Amanda Bynes says her "strange" behavior was "drug-induced"
UPI News Service, 11/27/2018
Amanda Bynes says her "strange" behavior of years past was caused by drugs.
The 32-year-old actress recalled in an interview with Paper magazine published Monday how her drug use influenced her bizarre tweets and led to a "really dark, sad world."
"I started smoking marijuana when I was 16," she shared.
"Later on it progressed to doing molly and ecstasy. [I tried] cocaine three times but I never got high from cocaine. I never liked it ... [but] I definitely abused Adderall."
Bynes said her drug use affected her performance on set, making her "scatterbrained" and unable to focus on her lines.
It also had a strange effect on her perception and self-image, which led to her abrupt retirement.
"I literally couldn't stand my appearance in ['Easy A'] and I didn't like my performance," she said, referencing her 2010 movie with Emma Stone.
"I was absolutely convinced I needed to stop acting after seeing it."
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The former Nickelodeon star said she retreated from the spotlight and "got really into" her drug use. She stayed at home "getting high, watching TV" and tweeting bizarre messages about celebrities.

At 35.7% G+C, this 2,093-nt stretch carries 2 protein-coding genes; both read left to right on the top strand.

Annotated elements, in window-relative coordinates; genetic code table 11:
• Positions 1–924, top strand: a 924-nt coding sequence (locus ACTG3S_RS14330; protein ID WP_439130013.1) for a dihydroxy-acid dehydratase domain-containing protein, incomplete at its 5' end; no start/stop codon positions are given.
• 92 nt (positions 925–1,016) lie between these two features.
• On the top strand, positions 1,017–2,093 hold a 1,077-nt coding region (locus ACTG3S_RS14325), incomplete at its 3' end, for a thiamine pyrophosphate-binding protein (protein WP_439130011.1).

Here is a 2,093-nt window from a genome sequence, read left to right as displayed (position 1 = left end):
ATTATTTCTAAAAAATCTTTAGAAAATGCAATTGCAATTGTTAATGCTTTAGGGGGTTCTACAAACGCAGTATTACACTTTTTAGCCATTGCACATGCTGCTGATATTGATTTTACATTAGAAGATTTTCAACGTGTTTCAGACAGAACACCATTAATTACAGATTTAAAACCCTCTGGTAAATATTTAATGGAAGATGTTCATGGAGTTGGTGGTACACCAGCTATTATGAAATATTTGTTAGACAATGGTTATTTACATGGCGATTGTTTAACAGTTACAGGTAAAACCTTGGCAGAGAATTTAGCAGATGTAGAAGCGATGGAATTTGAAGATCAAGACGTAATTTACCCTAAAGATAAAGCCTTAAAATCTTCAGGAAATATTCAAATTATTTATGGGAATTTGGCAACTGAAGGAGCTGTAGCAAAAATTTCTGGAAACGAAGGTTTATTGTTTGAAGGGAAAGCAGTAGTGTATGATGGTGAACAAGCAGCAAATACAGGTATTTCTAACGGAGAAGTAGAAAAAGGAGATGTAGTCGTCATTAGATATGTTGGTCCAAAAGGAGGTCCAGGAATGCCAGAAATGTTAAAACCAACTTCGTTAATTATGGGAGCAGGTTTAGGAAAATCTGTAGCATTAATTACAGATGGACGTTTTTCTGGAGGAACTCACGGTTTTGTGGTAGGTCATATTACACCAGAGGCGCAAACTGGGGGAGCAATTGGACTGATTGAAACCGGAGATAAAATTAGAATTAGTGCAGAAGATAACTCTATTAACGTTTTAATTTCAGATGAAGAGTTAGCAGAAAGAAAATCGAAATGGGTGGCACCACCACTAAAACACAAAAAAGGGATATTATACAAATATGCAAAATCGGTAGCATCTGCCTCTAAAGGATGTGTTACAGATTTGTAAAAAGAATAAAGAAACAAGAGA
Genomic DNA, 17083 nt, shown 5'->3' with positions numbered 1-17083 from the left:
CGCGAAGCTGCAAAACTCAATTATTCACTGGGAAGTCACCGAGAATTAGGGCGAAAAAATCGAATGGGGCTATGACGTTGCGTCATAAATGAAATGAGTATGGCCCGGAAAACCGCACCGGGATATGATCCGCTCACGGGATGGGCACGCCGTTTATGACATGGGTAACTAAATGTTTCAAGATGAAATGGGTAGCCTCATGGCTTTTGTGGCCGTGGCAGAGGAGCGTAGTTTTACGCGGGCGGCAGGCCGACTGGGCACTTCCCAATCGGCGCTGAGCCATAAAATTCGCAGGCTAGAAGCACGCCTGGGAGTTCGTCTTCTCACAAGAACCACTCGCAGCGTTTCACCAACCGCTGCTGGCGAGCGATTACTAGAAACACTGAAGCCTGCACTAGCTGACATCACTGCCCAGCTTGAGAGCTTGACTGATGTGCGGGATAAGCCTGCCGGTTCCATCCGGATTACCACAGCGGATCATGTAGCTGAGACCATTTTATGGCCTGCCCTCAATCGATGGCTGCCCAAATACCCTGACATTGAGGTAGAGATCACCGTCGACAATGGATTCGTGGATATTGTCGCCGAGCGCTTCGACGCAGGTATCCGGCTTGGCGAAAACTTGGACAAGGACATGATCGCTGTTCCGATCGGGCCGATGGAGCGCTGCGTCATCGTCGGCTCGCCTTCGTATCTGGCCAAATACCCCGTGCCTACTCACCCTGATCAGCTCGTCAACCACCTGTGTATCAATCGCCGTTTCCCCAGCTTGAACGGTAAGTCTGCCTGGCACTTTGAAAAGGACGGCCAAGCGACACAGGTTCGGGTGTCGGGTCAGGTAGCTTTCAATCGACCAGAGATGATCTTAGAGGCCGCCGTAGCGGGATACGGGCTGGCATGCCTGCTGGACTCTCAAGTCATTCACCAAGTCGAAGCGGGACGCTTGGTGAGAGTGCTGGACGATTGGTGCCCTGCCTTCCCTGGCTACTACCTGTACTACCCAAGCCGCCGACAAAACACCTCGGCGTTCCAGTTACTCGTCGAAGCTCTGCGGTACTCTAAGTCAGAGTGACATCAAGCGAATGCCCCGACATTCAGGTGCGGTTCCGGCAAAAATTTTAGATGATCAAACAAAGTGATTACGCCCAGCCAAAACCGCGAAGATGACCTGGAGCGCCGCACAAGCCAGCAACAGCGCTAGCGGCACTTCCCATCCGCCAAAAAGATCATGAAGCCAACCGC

"I'm really ashamed and embarrassed with the things I said. I can't turn back time but if I could, I would," the star said.
"And I'm so sorry to whoever I hurt and whoever I lied about because it truly eats away at me. It makes me feel so horrible and sick to my stomach and sad."
Bynes today has been sober nearly four years and will receive her associate degree at the Fashion Institute of Design and Merchandising this month.
She warned those struggling with substance abuse that drugs "can really take a hold of your life."
"Everybody is different, obviously, but for me, the mixture of marijuana and whatever other drugs and sometimes drinking really messed up my brain. It made me a completely different person," the actress said.
"Be really, really careful because you could lose it all and ruin your entire life like I did."
"Truly, for me, [my behavior] was drug-induced, and whenever I got off of [drugs], I was always back to normal," she added.
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